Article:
Body Exercise

How to Improve Your Posture and Why You Should

June 10, 2020
Woman holding her neck and head
© Jamie Grill Atlas / Stocksy United
Quick Read

Stand tall

  • Good posture reduces headaches, prevents injury and aids breathing.
  • To achieve it, pull your chin back to align your ears with your shoulders and hips.
  • Try to sit with your hips and knees at 90-degree angles.
  • Core exercises, stretches and moving throughout the day also helps.

Stand up straight. Don’t slouch. Stand tall. It turns out your mom’s favorite pieces of advice were right. 

Slouching, or having bad posture, can have negative short- and long-term impacts on your spine. 

While most of us know we should improve our posture, it’s all too easy to slip into bad habits, like sitting for long periods of time or hunching over your laptop. 

Luckily, UW Medicine sports medicine doctors have some simple solutions to straighten you out. 

Why is posture so important?

“Good posture when standing and especially sitting is very important,” says Dr. Omar Bhatti, a UW Medicine sports medicine doctor. “It can help maintain overall spine health and promote a strong core.”

When you hunch over, you are straining your ligaments, muscles and joints in your neck, shoulders and back. 

You are also putting pressure on intervertebral discs in your spine, which sit between your vertebrae and help support you and absorb shock. 

Bhatti likens these discs to jelly donuts: they have a firm outer casing and a gel interior.

Bad posture can cause these discs to wear down, he notes, and some of the jelly can seep out of the donut. This can put pressure on your nerve root and cause chronic back pain and sciatica, a numbness or pain in your lower back that can extend down your leg. 

On the flip side, good posture can protect you from injury, reduce headaches caused by neck strain and help you breathe deeper.

“When you’re sitting or slouching, it compresses your rib cage and lungs,” Bhatti explains. “If you think about someone running and trying to catch their breath, their hands are on their head to expand their chest and increase the diameter of their rib cage. Standing up straight helps them take a deeper breath.”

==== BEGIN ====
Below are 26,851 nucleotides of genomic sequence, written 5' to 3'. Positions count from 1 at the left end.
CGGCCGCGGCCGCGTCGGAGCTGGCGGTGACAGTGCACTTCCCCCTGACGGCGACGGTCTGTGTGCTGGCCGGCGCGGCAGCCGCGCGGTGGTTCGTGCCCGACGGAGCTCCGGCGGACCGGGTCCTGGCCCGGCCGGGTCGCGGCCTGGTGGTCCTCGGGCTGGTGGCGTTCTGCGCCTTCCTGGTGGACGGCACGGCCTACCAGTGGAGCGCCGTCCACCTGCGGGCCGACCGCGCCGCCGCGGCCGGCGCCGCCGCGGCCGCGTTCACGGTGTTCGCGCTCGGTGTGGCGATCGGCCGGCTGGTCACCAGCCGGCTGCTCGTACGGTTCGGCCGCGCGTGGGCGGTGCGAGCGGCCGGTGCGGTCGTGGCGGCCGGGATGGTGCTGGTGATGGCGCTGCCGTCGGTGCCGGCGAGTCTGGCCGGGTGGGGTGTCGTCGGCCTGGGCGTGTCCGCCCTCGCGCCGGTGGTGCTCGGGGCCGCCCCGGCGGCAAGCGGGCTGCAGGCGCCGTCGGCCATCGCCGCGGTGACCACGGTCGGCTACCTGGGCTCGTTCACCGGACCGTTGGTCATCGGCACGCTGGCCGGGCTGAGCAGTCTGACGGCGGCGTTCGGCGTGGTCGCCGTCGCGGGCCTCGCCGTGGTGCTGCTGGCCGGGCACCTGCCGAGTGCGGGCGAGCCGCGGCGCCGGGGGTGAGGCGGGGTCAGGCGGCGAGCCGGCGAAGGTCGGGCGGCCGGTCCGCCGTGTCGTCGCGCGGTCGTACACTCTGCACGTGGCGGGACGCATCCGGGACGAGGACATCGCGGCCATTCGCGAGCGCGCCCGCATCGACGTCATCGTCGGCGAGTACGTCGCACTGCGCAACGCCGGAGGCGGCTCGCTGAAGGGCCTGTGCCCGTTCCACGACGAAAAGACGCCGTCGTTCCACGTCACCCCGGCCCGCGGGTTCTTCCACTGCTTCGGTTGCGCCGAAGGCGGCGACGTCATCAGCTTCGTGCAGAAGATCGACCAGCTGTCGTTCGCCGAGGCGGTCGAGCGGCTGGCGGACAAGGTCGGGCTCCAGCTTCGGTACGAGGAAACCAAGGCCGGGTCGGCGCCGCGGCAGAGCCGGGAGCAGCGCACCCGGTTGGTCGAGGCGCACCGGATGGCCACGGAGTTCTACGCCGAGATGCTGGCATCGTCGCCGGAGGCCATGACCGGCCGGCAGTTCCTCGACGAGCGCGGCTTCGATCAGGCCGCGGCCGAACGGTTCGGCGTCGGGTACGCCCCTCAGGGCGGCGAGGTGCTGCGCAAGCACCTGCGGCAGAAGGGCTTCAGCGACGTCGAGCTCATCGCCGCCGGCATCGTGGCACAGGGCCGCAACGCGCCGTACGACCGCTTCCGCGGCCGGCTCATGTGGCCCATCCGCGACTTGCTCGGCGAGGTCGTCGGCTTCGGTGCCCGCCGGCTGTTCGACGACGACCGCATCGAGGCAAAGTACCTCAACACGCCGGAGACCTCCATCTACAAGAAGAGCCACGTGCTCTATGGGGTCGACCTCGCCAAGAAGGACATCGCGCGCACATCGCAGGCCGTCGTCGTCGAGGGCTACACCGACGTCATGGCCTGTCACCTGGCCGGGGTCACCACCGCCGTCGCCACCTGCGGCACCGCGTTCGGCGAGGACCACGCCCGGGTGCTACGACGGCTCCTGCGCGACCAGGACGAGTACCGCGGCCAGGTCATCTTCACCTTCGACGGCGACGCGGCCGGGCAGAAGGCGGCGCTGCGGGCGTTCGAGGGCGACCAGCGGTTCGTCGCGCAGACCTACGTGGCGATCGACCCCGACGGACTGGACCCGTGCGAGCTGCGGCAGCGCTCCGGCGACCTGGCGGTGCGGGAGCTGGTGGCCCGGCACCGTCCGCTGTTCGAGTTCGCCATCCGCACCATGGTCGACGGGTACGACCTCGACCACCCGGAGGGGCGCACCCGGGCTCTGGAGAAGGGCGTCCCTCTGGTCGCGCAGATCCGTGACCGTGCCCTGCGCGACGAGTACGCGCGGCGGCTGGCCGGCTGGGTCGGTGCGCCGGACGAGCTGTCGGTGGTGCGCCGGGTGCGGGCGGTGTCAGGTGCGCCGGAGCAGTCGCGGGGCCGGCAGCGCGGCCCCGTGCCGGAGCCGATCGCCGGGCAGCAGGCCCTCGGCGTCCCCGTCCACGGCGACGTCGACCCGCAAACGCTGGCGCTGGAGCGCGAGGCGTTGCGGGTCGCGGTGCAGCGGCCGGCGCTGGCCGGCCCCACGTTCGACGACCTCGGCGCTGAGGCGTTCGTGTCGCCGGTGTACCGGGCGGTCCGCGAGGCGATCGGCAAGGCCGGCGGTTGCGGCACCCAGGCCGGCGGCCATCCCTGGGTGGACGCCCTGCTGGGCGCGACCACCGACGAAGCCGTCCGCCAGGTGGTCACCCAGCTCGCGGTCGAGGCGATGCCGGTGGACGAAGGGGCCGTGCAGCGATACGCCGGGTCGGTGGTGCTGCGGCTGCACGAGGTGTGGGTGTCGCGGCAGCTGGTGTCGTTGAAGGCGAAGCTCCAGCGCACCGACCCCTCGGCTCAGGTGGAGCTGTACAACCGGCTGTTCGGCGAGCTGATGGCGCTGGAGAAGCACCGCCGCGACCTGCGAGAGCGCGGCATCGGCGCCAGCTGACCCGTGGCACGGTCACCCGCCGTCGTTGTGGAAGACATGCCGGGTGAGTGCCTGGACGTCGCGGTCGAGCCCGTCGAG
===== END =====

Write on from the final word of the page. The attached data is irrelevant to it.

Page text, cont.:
What does good posture look like?

You know when you’re curled in a C-shape scrolling on your phone? Well, not that. 

“Your ear should be in line with your shoulder, which is in line with your hip,” says Dr. Mindy Loveless, a UW Medicine sports medicine doctor. “Tuck your chin back a little bit to bring your head in better alignment with your neck and shoulders.”

If you’re not sure if you’re doing it right, Loveless recommends pulling your shoulder blades together and down, which will help you achieve the correct position. 

Once you’ve gotten yourself situated, do your best to relax. The goal is to improve your posture without feeling stiff or forced.

Is it bad to crack your neck or spine?

While habitually cracking your back or neck is not advised, any pops that happen while you are stretching or moving are generally safe so long as they aren’t painful, Bhatti says. 

There are some cases where sudden, high-velocity movements — think having your back popped by a chiropractor — can cause injury, but Bhatti notes these cases are rare, and they aren’t the kind of pops you can do to yourself.